Only one out of six high school students in St. Louis goes on to attend a four-year college. When Charli Cooksey took a job in the city as a middle-school teacher with Teach for America, she couldn't stop agonizing over that statistic. "I saw how brilliant my students were and also how limited their opportunities were, and I realized I needed to do so much more to put them on the right path," Cooksey says.
In 2011, Cooksey teamed up with three fellow teachers to found InspireSTL, a community organization in St. Louis that empowers high-potential, underserved scholars. InspireSTL leads its scholars through a rigorous 14-month educational-preparation program before high school, assists them in applying to top high schools and four-year colleges, helps them overcome personal and financial barriers, and teaches leadership to the next generation of activists. In its first four years, InspireSTL has produced real results: Last year, the organization supported 140 students. All its middle schoolers were placed in the region's best high schools, and all its high school seniors were accepted to college.
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Cooksey, who now serves as InspireSTL's director, has a good rapport with students in part because she understands exactly where they're coming from. Except for her time at Prairie View A&M University in Texas, she's lived in predominantly African-American north St. Louis all her life. In 2007, Cooksey's hometown school district lost its accreditation after being classified as low-performing.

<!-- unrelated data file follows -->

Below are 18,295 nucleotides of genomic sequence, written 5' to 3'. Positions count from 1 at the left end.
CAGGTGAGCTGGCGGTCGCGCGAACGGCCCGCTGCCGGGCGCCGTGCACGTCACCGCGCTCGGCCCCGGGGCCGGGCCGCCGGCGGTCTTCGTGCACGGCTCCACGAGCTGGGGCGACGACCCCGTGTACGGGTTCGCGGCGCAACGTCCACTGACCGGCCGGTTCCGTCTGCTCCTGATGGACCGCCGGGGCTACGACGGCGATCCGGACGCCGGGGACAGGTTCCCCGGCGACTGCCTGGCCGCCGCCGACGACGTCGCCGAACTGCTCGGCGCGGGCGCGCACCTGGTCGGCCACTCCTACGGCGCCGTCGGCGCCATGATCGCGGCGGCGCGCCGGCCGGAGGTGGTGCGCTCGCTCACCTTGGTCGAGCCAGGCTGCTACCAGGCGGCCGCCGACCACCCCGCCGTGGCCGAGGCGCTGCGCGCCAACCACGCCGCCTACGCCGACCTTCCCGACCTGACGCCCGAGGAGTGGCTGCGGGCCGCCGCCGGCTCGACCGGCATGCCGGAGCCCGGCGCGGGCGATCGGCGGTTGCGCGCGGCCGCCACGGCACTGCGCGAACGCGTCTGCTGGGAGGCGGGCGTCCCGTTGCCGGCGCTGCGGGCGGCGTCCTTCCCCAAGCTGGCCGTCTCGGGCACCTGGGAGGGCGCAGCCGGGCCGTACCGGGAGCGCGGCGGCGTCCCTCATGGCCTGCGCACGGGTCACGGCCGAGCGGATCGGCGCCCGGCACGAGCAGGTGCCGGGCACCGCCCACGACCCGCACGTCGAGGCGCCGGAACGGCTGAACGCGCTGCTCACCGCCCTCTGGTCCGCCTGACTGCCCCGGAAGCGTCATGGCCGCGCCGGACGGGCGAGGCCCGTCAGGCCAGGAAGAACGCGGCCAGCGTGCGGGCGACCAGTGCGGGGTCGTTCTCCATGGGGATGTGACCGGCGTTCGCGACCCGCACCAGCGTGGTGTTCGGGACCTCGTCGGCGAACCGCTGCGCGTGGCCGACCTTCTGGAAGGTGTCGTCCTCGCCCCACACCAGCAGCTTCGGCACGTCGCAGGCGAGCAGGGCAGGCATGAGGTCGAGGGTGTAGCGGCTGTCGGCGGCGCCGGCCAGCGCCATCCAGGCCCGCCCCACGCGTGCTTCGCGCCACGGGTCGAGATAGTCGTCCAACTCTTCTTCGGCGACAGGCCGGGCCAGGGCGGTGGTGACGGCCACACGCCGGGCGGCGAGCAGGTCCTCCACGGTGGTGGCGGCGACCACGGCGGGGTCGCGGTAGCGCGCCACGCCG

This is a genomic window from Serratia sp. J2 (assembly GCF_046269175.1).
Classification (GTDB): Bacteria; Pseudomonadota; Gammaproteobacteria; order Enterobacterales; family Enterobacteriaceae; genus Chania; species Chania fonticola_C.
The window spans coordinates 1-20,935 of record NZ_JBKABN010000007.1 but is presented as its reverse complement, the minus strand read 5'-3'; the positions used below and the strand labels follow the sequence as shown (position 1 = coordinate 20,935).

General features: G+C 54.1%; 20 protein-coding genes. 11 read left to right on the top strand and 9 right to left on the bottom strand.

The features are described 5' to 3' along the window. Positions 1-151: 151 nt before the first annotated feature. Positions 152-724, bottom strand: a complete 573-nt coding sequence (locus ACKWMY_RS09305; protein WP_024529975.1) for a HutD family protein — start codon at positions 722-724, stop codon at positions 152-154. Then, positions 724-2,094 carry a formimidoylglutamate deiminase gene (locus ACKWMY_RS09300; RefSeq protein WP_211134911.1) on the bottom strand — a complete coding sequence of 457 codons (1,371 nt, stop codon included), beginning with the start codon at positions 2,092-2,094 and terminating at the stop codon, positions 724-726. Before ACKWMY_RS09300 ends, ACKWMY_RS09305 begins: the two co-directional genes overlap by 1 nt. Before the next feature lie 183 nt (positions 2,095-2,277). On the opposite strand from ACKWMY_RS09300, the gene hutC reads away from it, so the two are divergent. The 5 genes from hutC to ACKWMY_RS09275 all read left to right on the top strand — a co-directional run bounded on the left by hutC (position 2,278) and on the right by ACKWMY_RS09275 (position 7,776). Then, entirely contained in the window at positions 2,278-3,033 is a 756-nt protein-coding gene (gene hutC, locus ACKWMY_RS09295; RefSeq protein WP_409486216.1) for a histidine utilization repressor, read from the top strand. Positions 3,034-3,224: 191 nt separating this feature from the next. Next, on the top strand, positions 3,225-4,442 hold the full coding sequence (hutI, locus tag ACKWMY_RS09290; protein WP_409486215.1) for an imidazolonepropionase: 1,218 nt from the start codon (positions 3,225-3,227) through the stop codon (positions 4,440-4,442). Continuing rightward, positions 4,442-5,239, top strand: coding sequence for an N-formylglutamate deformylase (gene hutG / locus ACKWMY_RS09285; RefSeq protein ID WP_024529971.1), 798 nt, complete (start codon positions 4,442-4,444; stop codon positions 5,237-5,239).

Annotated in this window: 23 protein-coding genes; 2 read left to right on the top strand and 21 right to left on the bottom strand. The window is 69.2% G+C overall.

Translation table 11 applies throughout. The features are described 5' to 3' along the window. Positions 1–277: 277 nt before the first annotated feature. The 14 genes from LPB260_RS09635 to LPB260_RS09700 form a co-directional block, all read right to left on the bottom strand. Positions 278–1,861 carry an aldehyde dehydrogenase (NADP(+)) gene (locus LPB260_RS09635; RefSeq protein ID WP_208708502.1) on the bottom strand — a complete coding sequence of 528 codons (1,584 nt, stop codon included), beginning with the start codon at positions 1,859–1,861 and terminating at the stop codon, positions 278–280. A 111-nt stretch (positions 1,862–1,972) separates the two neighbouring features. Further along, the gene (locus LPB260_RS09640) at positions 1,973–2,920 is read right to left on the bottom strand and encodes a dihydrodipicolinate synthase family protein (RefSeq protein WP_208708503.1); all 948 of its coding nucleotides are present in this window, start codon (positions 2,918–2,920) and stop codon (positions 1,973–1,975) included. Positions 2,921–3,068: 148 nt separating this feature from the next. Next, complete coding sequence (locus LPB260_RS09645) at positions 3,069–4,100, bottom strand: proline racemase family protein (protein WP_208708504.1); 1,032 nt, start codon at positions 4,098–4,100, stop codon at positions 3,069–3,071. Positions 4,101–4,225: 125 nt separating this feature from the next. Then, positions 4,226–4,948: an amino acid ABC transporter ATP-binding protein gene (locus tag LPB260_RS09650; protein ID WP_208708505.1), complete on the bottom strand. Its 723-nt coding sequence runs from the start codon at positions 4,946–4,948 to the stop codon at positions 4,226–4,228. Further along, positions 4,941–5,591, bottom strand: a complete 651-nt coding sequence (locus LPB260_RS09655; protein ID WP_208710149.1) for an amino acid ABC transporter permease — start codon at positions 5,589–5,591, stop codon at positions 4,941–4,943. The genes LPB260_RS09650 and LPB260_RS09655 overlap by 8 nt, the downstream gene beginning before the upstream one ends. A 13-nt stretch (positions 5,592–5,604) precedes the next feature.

Cooksey returned to St. Louis after college because she was determined to "stay and create change within," she says. "There's this huge culture around escaping the 'hood. Getting out and disassociating yourself from the problems that low-income communities of color face is seen as a sign of success. I want to work against that. To see change, we have to stay and fight side by side." Cooksey now lives with her mom on the same block where she grew up, and serves on her school district's board.
Cooksey hopes that InspireSTL "not only helps students evolve into capable adults who have careers but also engaged citizens and leaders." She cites Raymond Stewart, one of InspireSTL's first scholars, as an exceptional student leader who shows what the program can achieve when courageous young people take part. Stewart served successively as his high school's student body secretary, vice president, and president. As a young black male attending a predominantly white private school, Stewart also founded a multicultural awareness club and wrote bold editorials about race relations for his school newspaper. In the wake of Michael Brown's death, Stewart advocated for an open dialogue about race at his school, writing to his peers: "Conversing about the situation will help dissolve the emerging 'us' and 'them' division."
Cooksey says she sees many parallels between Stewart's social justice activism and her own. In response to Brown's killing, Cooksey co-founded the Young Citizens Council of St. Louis, which advocates for "elevating the voice of young people to help those in power understand that black lives matter," she says. Like Stewart, Cooksey received backlash for her efforts and, also like Stewart, she continued her advocacy work despite the naysayers. Cooksey says she and Stewart "serve as each other's inspiration and soundboard."
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